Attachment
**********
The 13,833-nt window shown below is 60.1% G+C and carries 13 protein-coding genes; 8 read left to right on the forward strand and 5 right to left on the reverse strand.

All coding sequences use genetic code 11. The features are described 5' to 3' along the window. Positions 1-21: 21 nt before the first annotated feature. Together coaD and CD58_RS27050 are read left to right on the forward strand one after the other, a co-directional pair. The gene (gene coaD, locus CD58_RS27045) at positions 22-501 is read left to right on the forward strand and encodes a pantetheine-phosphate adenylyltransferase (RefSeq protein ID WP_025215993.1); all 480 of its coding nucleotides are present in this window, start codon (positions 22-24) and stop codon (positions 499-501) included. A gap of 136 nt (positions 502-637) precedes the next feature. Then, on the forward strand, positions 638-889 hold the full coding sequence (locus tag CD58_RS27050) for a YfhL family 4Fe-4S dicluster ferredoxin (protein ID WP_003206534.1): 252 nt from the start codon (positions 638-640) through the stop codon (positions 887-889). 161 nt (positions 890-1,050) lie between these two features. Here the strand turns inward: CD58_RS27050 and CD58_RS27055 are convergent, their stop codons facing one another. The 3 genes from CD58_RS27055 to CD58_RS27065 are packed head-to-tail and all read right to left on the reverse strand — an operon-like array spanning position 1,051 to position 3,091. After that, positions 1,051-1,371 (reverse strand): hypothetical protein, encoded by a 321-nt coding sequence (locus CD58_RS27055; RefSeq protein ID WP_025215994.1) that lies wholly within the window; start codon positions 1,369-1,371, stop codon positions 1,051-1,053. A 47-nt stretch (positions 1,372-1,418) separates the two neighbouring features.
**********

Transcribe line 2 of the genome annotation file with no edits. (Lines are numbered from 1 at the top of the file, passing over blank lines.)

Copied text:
All coding sequences use genetic code 11. The features are described 5' to 3' along the window. Positions 1-21: 21 nt before the first annotated feature. Together coaD and CD58_RS27050 are read left to right on the forward strand one after the other, a co-directional pair. The gene (gene coaD, locus CD58_RS27045) at positions 22-501 is read left to right on the forward strand and encodes a pantetheine-phosphate adenylyltransferase (RefSeq protein ID WP_025215993.1); all 480 of its coding nucleotides are present in this window, start codon (positions 22-24) and stop codon (positions 499-501) included. A gap of 136 nt (positions 502-637) precedes the next feature. Then, on the forward strand, positions 638-889 hold the full coding sequence (locus tag CD58_RS27050) for a YfhL family 4Fe-4S dicluster ferredoxin (protein ID WP_003206534.1): 252 nt from the start codon (positions 638-640) through the stop codon (positions 887-889). 161 nt (positions 890-1,050) lie between these two features. Here the strand turns inward: CD58_RS27050 and CD58_RS27055 are convergent, their stop codons facing one another. The 3 genes from CD58_RS27055 to CD58_RS27065 are packed head-to-tail and all read right to left on the reverse strand — an operon-like array spanning position 1,051 to position 3,091. After that, positions 1,051-1,371 (reverse strand): hypothetical protein, encoded by a 321-nt coding sequence (locus CD58_RS27055; RefSeq protein ID WP_025215994.1) that lies wholly within the window; start codon positions 1,369-1,371, stop codon positions 1,051-1,053. A 47-nt stretch (positions 1,372-1,418) separates the two neighbouring features.